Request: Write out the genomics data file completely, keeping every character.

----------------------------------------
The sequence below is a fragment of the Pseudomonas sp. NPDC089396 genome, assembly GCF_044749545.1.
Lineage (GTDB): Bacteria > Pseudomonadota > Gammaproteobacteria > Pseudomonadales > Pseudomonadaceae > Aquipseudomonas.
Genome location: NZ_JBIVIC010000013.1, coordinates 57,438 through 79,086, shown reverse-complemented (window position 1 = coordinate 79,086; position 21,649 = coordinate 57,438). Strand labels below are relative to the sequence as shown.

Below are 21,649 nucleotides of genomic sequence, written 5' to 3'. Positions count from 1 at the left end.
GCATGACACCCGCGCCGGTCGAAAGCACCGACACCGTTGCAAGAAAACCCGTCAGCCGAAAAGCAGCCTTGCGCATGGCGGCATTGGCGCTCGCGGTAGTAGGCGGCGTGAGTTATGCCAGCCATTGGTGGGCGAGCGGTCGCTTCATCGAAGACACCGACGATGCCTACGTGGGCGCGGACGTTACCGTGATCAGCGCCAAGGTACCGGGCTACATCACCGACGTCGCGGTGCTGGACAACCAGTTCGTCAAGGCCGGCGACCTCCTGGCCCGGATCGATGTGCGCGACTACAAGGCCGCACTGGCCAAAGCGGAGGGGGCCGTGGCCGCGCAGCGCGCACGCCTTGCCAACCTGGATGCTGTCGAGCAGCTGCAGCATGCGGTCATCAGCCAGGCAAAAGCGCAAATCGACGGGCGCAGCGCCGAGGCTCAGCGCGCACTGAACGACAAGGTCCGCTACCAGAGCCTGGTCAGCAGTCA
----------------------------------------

The sequence below is a fragment of the Pseudomonas sp. NPDC089396 genome, assembly GCF_044749545.1.
Lineage (GTDB): Bacteria > Pseudomonadota > Gammaproteobacteria > Pseudomonadales > Pseudomonadaceae > Aquipseudomonas.
Genome location: NZ_JBIVIC010000013.1, coordinates 57,438 through 79,086, shown reverse-complemented (window position 1 = coordinate 79,086; position 21,649 = coordinate 57,438). Strand labels below are relative to the sequence as shown.

Below are 21,649 nucleotides of genomic sequence, written 5' to 3'. Positions count from 1 at the left end.
GCATGACACCCGCGCCGGTCGAAAGCACCGACACCGTTGCAAGAAAACCCGTCAGCCGAAAAGCAGCCTTGCGCATGGCGGCATTGGCGCTCGCGGTAGTAGGCGGCGTGAGTTATGCCAGCCATTGGTGGGCGAGCGGTCGCTTCATCGAAGACACCGACGATGCCTACGTGGGCGCGGACGTTACCGTGATCAGCGCCAAGGTACCGGGCTACATCACCGACGTCGCGGTGCTGGACAACCAGTTCGTCAAGGCCGGCGACCTCCTGGCCCGGATCGATGTGCGCGACTACAAGGCCGCACTGGCCAAAGCGGAGGGGGCCGTGGCCGCGCAGCGCGCACGCCTTGCCAACCTGGATGCTGTCGAGCAGCTGCAGCATGCGGTCATCAGCCAGGCAAAAGCGCAAATCGACGGGCGCAGCGCCGAGGCTCAGCGCGCACTGAACGACAAGGTCCGCTACCAGAGCCTGGTCAGCAGTCA